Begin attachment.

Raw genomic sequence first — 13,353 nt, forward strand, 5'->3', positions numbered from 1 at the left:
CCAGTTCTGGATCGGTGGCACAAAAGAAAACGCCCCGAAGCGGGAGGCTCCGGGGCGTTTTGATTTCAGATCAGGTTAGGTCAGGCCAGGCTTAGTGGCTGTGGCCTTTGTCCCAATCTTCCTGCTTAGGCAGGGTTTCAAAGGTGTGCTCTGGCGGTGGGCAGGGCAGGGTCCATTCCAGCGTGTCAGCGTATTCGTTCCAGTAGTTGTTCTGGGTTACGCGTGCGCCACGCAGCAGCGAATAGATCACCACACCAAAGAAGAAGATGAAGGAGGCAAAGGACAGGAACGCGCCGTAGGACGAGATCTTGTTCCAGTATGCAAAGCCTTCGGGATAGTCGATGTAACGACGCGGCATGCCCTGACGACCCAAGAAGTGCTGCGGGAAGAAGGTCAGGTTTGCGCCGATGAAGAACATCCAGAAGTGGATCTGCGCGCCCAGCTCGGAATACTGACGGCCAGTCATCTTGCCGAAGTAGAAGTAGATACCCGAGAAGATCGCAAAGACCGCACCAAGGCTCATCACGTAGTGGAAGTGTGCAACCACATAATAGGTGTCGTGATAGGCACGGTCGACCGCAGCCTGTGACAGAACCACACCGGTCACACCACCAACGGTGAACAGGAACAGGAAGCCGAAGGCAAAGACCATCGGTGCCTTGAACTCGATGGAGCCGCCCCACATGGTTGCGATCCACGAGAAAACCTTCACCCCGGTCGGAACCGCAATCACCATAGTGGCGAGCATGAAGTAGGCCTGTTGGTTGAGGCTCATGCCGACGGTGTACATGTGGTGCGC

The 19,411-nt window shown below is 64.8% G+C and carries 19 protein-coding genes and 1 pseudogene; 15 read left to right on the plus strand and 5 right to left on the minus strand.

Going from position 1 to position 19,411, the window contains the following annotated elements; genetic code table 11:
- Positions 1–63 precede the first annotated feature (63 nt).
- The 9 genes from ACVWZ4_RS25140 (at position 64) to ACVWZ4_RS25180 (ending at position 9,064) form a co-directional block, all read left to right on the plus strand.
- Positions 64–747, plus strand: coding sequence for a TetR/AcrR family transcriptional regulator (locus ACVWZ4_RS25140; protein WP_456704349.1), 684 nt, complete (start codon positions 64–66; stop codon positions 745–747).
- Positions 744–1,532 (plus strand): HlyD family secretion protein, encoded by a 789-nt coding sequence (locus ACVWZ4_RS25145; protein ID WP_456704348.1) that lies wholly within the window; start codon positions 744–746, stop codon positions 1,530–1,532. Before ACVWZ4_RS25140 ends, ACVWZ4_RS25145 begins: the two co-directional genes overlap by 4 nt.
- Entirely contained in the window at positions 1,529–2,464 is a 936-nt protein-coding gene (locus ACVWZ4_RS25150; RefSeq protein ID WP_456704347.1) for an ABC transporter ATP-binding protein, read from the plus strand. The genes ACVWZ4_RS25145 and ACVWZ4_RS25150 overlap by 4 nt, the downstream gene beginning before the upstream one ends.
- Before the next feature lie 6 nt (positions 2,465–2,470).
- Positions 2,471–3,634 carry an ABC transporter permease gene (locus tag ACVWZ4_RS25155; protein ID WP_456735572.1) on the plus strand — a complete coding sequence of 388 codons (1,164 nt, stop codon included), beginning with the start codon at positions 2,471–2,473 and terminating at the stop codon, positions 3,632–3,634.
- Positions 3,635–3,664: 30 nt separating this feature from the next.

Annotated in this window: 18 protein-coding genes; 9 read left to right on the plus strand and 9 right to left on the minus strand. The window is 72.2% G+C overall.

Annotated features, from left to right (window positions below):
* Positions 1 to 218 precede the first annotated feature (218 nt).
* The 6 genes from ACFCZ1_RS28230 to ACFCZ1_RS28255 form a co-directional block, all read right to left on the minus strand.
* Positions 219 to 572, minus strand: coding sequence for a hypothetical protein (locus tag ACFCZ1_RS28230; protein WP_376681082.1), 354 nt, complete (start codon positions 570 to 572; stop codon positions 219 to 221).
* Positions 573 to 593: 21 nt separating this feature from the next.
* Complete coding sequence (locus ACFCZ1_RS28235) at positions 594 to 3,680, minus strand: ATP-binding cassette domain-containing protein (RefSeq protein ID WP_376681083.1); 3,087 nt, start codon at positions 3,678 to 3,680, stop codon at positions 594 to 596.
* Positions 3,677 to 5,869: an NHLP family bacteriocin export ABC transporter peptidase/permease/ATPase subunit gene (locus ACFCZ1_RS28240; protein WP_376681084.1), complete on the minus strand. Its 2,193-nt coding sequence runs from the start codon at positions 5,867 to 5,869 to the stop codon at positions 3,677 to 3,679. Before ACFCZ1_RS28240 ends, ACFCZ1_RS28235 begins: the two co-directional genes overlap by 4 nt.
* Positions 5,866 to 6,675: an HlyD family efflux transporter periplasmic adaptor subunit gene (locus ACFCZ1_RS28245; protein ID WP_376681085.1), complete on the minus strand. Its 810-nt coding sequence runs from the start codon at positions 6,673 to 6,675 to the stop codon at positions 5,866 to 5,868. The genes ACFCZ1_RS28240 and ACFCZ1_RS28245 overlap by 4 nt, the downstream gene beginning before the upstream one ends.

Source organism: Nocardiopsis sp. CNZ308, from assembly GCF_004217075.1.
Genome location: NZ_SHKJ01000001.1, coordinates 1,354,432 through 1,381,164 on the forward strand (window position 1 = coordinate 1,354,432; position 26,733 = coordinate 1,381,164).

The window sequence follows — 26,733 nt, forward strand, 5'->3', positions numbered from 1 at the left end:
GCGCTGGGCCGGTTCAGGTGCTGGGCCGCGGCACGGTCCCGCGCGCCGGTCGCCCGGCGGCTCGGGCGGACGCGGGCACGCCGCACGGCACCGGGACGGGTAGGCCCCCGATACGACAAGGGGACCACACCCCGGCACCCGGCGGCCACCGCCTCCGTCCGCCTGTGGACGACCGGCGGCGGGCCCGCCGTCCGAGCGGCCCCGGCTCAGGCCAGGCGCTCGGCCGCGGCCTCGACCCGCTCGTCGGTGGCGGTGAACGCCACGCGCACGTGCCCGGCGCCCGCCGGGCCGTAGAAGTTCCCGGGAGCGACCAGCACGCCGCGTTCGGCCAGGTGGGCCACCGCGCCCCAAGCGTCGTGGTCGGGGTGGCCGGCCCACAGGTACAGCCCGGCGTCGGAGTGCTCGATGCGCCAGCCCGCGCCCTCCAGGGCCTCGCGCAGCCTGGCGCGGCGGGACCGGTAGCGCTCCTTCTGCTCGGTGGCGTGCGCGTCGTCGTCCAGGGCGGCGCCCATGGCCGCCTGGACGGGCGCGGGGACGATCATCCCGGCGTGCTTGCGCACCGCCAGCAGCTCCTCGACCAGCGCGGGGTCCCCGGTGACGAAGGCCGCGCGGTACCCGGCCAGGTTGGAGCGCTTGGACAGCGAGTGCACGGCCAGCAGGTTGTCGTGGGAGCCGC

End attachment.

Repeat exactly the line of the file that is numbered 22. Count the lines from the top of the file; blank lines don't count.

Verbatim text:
Source organism: Nocardiopsis sp. CNZ308, from assembly GCF_004217075.1.